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A dynamic computable general equilibrium (CGE) model of the New Zealand economy

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  • Kam Leong Szeto

    ()
    (The Treasury)

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    Abstract

    This paper documents the structure and key properties of a computable general equilibrium (CGE) model of the New Zealand economy. It is a three-good, small open economy model, which features a well-developed production block. This production block has been estimated as a system using Full Information Maximum Likelihood. Another key feature of the model is that it has a two–tiered structure: the steady-state version of the model and the dynamic version of the model. Using the steady-state version of the model, a macroeconomic balance measure of New Zealand’s equilibrium exchange rate can be derived. Furthermore, the steady–state model provides estimates of potential output, which is used to measure the level of excess demand in the economy. The dynamic model is used to trace the dynamic response of a range of macroeconomic variables to various shocks such as changes to world prices for exports and changes to government policy.

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    File URL: http://www.treasury.govt.nz/publications/research-policy/wp/2002/02-07/twp02-07.pdf
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    Bibliographic Info

    Paper provided by New Zealand Treasury in its series Treasury Working Paper Series with number 02/07.

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    Length: 68 pages
    Date of creation: Jun 2002
    Date of revision:
    Handle: RePEc:nzt:nztwps:02/07

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    Postal: New Zealand Treasury, PO Box 3724, Wellington, New Zealand
    Phone: +64-4-472 2733
    Fax: +64-4-473 0982
    Web page: http://www.treasury.govt.nz
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    Related research

    Keywords: Computable general equilibrium model; Equilibrium exchange rate; potential output; Macroeconomic dynamics;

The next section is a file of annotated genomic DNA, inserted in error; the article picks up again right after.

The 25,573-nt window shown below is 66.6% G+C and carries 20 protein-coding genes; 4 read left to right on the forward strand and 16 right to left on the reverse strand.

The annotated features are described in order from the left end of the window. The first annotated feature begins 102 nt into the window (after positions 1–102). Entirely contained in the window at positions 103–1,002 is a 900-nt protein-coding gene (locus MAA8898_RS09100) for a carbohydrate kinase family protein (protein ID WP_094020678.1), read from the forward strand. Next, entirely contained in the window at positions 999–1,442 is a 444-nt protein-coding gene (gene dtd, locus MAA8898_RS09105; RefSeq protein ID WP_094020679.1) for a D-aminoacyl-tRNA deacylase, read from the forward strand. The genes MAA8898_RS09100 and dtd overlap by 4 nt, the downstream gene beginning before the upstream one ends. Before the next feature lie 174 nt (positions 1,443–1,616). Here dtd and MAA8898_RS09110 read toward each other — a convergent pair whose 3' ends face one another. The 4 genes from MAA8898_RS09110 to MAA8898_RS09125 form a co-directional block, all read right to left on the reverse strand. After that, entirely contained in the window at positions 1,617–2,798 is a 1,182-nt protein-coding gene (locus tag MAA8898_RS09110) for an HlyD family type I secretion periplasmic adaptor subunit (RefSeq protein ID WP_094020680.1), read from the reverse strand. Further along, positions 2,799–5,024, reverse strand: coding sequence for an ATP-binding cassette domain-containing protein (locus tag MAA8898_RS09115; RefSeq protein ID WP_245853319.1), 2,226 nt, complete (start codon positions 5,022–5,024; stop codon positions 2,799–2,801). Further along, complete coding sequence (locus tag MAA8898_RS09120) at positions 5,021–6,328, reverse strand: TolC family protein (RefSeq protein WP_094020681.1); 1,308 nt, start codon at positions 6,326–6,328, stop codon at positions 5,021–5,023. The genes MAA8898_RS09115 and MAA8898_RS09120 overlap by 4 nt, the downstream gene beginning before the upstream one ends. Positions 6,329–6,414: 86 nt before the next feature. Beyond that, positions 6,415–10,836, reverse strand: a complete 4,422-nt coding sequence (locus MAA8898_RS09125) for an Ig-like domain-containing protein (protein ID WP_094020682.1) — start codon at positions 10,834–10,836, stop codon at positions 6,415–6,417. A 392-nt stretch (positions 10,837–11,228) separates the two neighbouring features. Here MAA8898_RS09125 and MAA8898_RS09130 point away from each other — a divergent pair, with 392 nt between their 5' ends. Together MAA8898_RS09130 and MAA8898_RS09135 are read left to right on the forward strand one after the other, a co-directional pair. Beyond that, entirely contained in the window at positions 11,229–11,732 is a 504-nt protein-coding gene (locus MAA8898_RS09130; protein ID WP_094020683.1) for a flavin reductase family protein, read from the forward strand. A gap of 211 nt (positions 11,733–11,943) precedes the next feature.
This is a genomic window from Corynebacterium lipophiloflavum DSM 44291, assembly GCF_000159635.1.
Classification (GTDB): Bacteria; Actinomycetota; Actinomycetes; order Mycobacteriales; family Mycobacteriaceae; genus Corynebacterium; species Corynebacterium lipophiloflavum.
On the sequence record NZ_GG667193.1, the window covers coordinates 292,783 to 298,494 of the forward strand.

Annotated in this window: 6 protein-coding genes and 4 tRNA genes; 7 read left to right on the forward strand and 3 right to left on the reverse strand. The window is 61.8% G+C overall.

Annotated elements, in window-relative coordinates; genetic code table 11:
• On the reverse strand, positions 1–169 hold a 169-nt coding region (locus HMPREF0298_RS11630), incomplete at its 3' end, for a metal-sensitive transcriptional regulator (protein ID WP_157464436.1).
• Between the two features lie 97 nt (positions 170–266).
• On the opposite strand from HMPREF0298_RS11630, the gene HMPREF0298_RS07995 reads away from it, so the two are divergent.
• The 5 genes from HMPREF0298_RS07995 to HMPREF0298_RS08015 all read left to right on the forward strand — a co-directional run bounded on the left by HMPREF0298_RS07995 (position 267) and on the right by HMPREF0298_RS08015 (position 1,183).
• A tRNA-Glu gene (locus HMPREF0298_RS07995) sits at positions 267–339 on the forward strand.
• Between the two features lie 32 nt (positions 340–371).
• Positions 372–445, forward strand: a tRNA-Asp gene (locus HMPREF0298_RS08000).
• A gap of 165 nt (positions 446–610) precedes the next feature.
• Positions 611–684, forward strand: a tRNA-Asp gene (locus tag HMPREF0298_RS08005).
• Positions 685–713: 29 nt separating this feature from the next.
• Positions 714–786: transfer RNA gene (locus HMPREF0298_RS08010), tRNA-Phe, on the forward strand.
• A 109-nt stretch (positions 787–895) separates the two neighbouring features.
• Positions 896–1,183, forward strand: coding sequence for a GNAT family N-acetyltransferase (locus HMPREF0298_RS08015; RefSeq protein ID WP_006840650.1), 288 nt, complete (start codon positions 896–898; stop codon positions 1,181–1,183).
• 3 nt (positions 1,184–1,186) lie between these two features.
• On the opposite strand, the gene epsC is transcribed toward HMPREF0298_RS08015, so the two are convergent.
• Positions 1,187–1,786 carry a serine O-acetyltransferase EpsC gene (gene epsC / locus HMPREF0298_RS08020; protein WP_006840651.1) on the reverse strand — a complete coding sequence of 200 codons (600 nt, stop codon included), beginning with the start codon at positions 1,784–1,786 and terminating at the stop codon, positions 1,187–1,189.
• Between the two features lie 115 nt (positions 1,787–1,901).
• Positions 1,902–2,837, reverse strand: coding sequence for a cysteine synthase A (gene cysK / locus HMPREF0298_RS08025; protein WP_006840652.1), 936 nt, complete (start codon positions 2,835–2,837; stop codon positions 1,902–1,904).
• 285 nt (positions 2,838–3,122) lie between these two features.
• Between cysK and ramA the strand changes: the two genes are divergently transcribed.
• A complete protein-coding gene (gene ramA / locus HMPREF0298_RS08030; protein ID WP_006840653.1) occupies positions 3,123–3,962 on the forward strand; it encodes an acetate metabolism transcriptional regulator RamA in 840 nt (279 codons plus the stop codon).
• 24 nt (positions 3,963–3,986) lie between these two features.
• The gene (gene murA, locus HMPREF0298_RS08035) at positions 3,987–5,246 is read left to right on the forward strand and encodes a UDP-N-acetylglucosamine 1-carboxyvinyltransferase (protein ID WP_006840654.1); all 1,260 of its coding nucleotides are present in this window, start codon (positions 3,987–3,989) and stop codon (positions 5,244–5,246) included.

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    References

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    1. Svensson, Lars E O, 1999. "Price-Level Targeting versus Inflation Targeting: A Free Lunch?," Journal of Money, Credit and Banking, Blackwell Publishing, vol. 31(3), pages 277-95, August.
    2. Alan King, 1998. "Uncovered interest parity: New Zealand' s post-deregulation experience," Applied Financial Economics, Taylor & Francis Journals, vol. 8(5), pages 495-503.
    3. Edwards, Sebastian, 1989. "Temporary Terms-of-Trade Disturbances, the Real Exchange Rate and the Current Account," Economica, London School of Economics and Political Science, vol. 56(223), pages 343-57, August.
    4. Hodrick, Robert J & Prescott, Edward C, 1997. "Postwar U.S. Business Cycles: An Empirical Investigation," Journal of Money, Credit and Banking, Blackwell Publishing, vol. 29(1), pages 1-16, February.
    5. Sebastian Edwards, 1987. "Tariffs, Terms of Trade, and the Real Exchange Rate in an Intertemporal Optimizing Model of the Current Account," NBER Working Papers 2175, National Bureau of Economic Research, Inc.
    6. Kam Leong Szeto, 2001. "An Econometric Analysis of a Production Function for New Zealand," Treasury Working Paper Series 01/31, New Zealand Treasury.
    7. Wells, Graeme & Evans, Lewis, 1985. "The Impact of Traded Goods Prices on the New Zealand Economy," The Economic Record, The Economic Society of Australia, vol. 61(172), pages 421-35, March.
    8. Tobin, James, 1969. "A General Equilibrium Approach to Monetary Theory," Journal of Money, Credit and Banking, Blackwell Publishing, vol. 1(1), pages 15-29, February.
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    Cited by:
    1. Renee Philip & John Janssen, 2002. "Indicators of Fiscal Impulse for New Zealand," Treasury Working Paper Series 02/30, New Zealand Treasury.
    2. Iris Claus & Arthur Grimes, 2003. "Asymmetric Information, Financial Intermediation and the Monetary Transmission Mechanism: A Critical Review," Treasury Working Paper Series 03/19, New Zealand Treasury.

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